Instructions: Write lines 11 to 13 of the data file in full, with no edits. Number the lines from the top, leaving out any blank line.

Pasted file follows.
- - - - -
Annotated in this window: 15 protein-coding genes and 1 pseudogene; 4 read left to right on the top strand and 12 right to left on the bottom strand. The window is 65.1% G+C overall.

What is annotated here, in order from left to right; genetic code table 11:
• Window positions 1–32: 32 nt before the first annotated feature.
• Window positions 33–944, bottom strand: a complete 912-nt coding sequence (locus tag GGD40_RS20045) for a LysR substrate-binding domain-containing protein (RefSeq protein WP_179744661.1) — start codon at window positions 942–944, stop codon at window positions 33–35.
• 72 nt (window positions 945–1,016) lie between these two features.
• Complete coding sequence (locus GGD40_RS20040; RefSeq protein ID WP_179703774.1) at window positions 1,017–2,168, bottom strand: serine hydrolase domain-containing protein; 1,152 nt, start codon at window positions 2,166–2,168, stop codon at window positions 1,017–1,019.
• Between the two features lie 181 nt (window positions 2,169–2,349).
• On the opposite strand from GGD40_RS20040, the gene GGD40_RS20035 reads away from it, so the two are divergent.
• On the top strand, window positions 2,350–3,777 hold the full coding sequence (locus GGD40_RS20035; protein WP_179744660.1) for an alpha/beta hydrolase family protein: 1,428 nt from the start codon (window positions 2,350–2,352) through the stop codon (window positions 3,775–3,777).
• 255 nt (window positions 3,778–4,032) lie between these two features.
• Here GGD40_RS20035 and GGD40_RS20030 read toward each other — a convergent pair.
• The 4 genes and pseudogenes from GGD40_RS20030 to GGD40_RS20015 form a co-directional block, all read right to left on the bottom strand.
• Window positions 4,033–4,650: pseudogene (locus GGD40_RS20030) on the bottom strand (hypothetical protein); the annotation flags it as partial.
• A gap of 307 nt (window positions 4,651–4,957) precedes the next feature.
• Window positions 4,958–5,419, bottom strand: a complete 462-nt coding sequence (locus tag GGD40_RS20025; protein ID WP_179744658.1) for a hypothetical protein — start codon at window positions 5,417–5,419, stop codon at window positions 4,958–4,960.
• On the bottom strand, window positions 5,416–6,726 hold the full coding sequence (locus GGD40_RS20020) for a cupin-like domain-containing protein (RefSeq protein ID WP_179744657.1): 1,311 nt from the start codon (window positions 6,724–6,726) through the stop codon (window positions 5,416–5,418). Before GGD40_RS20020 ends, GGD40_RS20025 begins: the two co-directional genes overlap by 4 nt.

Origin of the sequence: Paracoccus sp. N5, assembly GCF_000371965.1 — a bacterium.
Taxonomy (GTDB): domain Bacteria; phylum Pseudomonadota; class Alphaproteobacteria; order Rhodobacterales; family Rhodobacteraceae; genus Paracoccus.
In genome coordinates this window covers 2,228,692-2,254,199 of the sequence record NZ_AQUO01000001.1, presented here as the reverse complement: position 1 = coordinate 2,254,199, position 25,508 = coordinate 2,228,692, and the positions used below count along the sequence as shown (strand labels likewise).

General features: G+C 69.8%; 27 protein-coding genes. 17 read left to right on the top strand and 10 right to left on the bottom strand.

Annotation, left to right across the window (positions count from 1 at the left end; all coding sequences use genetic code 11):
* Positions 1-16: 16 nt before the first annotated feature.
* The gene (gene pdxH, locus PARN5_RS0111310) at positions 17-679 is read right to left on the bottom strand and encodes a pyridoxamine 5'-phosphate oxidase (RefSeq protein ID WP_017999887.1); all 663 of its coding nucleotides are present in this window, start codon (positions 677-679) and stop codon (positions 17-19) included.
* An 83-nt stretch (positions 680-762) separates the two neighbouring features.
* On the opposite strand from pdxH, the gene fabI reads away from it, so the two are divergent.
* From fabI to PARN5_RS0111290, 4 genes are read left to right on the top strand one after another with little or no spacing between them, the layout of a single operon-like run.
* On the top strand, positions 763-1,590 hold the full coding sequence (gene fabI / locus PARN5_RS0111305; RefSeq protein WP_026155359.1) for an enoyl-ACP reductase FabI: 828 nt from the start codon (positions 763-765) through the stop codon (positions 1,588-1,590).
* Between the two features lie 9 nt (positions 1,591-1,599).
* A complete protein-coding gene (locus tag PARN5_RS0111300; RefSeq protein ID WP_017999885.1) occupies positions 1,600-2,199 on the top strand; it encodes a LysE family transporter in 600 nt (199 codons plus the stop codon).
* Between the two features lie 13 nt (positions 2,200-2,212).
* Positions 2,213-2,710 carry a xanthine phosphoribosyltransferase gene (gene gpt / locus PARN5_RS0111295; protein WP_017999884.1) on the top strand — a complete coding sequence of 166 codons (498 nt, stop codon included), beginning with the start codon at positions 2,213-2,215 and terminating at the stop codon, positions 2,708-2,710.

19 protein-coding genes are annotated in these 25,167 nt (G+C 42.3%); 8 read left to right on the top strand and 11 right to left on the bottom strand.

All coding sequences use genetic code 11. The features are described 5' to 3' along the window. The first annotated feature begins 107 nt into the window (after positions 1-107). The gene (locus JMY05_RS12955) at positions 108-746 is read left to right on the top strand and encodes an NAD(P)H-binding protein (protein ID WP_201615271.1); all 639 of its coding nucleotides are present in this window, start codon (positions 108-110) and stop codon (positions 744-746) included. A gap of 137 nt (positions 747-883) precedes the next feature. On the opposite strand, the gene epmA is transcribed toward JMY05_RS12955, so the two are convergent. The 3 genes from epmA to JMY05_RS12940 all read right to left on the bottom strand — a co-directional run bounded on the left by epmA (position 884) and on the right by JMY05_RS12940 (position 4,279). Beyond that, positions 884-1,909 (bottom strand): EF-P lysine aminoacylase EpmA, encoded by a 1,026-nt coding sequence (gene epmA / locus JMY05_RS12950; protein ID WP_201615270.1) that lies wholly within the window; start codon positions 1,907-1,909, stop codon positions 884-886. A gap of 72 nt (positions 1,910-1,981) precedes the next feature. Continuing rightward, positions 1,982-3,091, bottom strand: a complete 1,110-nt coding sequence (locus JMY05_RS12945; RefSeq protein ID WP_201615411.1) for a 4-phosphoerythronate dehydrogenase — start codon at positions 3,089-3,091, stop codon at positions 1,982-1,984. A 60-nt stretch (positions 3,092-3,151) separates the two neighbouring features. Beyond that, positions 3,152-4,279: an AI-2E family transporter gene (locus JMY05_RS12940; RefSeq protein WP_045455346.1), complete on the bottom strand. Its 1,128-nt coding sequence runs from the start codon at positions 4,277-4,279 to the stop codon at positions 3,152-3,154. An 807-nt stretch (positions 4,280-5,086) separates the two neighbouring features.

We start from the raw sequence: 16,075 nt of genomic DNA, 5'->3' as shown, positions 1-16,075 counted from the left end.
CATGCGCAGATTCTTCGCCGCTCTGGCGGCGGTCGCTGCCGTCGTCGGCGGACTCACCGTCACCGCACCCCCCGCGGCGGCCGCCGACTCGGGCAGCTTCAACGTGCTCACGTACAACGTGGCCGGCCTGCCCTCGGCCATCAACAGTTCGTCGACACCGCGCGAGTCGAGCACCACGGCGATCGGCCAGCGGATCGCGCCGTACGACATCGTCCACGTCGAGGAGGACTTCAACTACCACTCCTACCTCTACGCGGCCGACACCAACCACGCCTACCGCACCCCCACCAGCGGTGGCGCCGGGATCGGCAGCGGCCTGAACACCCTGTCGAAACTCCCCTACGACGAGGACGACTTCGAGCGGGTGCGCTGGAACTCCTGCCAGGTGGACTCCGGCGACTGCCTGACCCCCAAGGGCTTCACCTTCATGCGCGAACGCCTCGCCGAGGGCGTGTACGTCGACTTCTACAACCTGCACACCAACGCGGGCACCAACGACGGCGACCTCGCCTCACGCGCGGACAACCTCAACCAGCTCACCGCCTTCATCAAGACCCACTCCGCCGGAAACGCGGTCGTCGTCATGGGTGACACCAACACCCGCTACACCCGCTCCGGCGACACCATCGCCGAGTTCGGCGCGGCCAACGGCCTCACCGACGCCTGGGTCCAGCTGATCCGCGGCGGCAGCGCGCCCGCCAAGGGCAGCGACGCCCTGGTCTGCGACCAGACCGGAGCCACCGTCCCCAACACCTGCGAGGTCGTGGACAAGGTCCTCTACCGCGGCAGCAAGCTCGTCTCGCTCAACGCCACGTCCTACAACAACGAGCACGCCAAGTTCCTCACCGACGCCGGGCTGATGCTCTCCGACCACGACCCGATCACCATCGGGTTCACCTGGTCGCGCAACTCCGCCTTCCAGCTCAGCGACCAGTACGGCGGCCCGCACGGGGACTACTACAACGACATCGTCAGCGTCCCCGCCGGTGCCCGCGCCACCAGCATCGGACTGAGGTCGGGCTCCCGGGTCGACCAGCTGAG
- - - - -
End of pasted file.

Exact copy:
• Here GGD40_RS20035 and GGD40_RS20030 read toward each other — a convergent pair.
• The 4 genes and pseudogenes from GGD40_RS20030 to GGD40_RS20015 form a co-directional block, all read right to left on the bottom strand.
• Window positions 4,033–4,650: pseudogene (locus GGD40_RS20030) on the bottom strand (hypothetical protein); the annotation flags it as partial.